I have a custom built computer with a Asus P8H67-M Pro motherboard, Intel i7 2600K processor, 8GB Ram, 128GB Intel SSD, (And another 1TB 7200K SATA Drive, and I have Windows 7 on both of those hard drives in case one goes bad) and a NVIDIA GeForce GTX 460 2GB video card. Now you know a little more about my computer, here's my problem(s):
The following has happened three times: The computer freezes, I hard reset the computer, windows becomes corrupt, I have to boot into my other Windows partition to reinstall Windows on my other hard drive, then I restore the system from an image backup and everything works again.
Except this time, my computer has started to not recognize my SATA devices. I have a Samsung Blu-Ray drive and a normal DVD drive, both are SATA devices. Then I obviously have my two SATA drives, making 4 SATA devices in total. It won't recognize any of them. Sometimes it does, but it's really hit and miss. I restart it, go into the BIOS, and look at available devices and usually none of them are there, but sometimes there's a drive or two.
Then the worst problem I have is my computer has stopped going into the BIOS. I reset everything on the motherboard, and that helped. But that's also hit and miss. Sometimes it'll boot into the BIOS, and sometimes it won't.
I personally thought I needed a new motherboard or a new power supply. A guy at work thinks it's a SATA controller problem and that I should get a 4 port PCI sata controller and that would fix the problem. Once I get the SATA problem fixed, I intend on completely wiping everything and starting from a new Windows installation. But I need my DVD drives to work so I can boot from the Windows 7 disc. So I need to fix my SATA problem first.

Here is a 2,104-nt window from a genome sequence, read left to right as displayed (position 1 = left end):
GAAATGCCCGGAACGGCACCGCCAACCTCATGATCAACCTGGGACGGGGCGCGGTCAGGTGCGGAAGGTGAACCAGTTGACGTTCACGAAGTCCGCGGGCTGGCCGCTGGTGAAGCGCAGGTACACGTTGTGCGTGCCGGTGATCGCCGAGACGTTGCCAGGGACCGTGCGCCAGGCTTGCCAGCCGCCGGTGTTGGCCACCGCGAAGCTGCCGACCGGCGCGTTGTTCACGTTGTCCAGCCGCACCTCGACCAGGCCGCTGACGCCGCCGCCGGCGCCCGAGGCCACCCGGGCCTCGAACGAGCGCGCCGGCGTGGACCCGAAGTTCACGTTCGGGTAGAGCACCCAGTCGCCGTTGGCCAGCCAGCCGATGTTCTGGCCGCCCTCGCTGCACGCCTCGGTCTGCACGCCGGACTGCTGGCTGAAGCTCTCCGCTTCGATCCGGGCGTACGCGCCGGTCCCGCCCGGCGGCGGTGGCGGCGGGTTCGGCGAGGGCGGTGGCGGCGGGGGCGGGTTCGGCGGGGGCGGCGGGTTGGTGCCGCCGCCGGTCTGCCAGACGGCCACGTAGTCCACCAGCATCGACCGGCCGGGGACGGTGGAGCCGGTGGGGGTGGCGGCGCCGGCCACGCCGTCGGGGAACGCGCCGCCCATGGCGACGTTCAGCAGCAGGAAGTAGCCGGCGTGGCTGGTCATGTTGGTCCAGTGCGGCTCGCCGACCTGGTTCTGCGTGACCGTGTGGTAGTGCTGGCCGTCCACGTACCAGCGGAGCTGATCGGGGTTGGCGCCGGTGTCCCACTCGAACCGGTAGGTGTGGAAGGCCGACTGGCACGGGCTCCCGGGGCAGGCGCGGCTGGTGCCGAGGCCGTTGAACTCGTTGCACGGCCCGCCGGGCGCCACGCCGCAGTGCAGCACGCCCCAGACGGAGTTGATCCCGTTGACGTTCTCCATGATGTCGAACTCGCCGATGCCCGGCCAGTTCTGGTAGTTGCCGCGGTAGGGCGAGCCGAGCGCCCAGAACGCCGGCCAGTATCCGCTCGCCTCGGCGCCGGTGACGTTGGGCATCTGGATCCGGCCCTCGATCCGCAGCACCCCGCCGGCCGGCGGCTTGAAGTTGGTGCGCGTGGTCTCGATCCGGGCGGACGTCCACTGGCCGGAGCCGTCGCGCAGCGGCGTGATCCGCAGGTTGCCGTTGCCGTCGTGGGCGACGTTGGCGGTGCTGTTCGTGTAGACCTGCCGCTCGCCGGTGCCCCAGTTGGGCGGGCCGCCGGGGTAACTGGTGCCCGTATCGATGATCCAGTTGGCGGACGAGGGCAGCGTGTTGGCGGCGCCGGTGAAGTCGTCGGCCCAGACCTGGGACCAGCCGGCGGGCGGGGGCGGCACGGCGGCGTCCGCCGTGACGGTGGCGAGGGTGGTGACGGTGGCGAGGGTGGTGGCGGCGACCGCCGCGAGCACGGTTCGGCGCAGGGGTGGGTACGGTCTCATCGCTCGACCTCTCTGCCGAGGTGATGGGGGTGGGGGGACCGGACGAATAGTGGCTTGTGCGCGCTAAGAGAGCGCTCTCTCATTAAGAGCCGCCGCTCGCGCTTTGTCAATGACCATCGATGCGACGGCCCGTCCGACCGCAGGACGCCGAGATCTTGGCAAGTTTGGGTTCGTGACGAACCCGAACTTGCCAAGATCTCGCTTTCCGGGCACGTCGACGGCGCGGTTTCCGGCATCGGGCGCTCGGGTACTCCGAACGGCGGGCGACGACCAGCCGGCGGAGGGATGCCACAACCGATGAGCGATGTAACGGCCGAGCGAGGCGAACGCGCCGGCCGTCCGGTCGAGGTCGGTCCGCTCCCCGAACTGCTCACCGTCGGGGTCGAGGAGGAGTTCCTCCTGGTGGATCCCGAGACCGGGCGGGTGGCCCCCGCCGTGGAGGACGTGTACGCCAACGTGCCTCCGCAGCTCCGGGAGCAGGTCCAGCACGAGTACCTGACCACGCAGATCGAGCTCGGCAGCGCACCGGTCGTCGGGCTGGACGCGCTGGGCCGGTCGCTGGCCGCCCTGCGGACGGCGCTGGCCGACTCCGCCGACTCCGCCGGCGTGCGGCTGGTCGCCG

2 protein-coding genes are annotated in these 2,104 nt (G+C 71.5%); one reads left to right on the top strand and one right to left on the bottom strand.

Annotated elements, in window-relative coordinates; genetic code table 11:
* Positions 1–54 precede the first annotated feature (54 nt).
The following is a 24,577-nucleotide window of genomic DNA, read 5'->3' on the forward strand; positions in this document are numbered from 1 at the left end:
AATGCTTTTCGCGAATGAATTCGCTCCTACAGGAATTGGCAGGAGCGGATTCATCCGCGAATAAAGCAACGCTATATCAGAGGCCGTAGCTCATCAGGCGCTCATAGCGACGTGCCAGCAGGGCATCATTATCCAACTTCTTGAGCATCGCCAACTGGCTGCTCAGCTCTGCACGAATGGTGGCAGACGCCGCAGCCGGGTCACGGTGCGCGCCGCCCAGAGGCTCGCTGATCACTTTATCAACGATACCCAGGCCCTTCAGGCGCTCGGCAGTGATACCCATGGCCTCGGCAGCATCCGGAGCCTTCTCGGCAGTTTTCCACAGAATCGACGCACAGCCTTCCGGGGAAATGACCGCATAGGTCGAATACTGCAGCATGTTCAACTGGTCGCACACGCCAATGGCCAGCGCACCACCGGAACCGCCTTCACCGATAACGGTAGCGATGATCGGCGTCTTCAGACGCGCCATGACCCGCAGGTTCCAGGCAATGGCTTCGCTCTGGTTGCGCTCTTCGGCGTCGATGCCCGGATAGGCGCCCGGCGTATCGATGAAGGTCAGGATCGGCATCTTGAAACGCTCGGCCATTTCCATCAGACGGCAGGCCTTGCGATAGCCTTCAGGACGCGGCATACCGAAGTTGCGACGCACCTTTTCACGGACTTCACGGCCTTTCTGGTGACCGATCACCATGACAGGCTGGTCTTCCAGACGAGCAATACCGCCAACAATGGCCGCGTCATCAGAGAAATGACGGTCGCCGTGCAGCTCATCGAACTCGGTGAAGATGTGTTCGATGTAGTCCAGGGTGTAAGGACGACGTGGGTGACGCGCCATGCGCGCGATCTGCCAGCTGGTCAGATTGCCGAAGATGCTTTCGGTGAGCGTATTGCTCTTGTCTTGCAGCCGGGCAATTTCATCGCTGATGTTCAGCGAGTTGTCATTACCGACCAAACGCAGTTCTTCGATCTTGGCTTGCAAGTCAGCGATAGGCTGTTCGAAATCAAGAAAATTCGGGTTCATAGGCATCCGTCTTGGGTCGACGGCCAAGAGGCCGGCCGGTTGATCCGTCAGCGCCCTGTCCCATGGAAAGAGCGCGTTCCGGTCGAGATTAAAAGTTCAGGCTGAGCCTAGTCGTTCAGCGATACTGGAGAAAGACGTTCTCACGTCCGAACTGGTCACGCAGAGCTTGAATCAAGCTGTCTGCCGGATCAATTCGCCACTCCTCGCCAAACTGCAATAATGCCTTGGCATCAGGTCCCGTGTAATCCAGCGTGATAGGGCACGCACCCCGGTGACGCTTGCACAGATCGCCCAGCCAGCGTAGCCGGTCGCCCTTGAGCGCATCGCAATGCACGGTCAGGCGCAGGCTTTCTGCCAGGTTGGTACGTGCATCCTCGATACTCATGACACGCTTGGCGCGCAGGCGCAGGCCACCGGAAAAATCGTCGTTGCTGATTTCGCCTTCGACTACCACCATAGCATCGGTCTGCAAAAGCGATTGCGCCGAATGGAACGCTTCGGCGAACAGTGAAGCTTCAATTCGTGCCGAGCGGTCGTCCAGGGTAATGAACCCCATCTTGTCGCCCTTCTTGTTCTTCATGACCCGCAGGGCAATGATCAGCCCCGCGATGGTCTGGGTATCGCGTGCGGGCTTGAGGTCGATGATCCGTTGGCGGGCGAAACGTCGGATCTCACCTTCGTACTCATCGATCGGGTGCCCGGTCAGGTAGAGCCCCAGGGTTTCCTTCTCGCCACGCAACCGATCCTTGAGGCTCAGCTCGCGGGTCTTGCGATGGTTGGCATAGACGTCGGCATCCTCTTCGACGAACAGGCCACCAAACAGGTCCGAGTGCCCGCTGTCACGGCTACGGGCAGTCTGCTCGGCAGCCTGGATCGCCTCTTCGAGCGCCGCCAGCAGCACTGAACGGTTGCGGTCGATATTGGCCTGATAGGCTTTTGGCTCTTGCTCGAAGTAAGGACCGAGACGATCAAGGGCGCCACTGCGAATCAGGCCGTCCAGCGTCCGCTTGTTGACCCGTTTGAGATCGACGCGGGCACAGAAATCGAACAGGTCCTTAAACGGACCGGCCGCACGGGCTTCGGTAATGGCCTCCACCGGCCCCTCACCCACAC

All I can say is whenever you reset the bios, be sure to change your sata setting back to achi, since most boards default as "native ide". If you don't need the space, use only one sata hardrive or ssd at a time; your choice. I clone my sata II drive to my ssd, then disconnect the old drive so it doesn't give me issues as you describe. If you're overclocking, I would discontinue it for better stability.
Thank you for your time and your reply. I appreciate the help. I will look into the ACHI thing. I use two hard drives because the SSD is my windows 7 drive, and since it doesn't have a ton of space on it, I use the other one to run backups and system images. I am not overclocking.
I've never seen a bios that won't recover except from a bad flash. Your screen will always stop at the post or boot into the bios whenever you reset it, so that's normal. Your board is new enough that you may want to run memtest first (if you can) then request an rma from asus. I was able to flash the bios using suite II while running windows, but that is a last resort, and could give you a dead board if it doesn't reboot properly after a bios flash. If you rma the board, give asus 24 hours to respond; simply say it doesn't post, inspect for any surface damage, and ship in an anti static bag in the original box with just the board, and keep all accessories. Then place that box in a shipping box. I've even used parcel post, but priority mail with insurance is probably the safest. Good luck.
I bought this computer from CyberPower PC, and when they were building it (I think this was in February-ish of 2011) they called me and said Intel had recalled the chipset. They said it probably wouldn't affect my computer, and I said fine whatever just send it. I think that recall had something to do with the SATA controller. I'm pretty sure that's what the problem is now that I think about it. Thoughts?
Well, when I was messing with my sata cables a while ago, I broke off one of the sata 2 ports. So now I have three Sata II's and two Sata III's. So I was forced to use the Sata III port. If I got a new PCI Sata controller with 4 ports, do you think it would at least fix my Sata problem?
I called Asus. They said with the model number I have, they'll just give me a new motherboard for free, no questions asked. So what I'm going to do is take out the motherboard battery for 15 minutes and let the motherboard completely reset, then update the BIOS via USB because the guy said the new update solves a lot of SATA problems. At the end of all that, if I still have a problem, I'm going to get a new motherboard from Asus. That should solve the problem.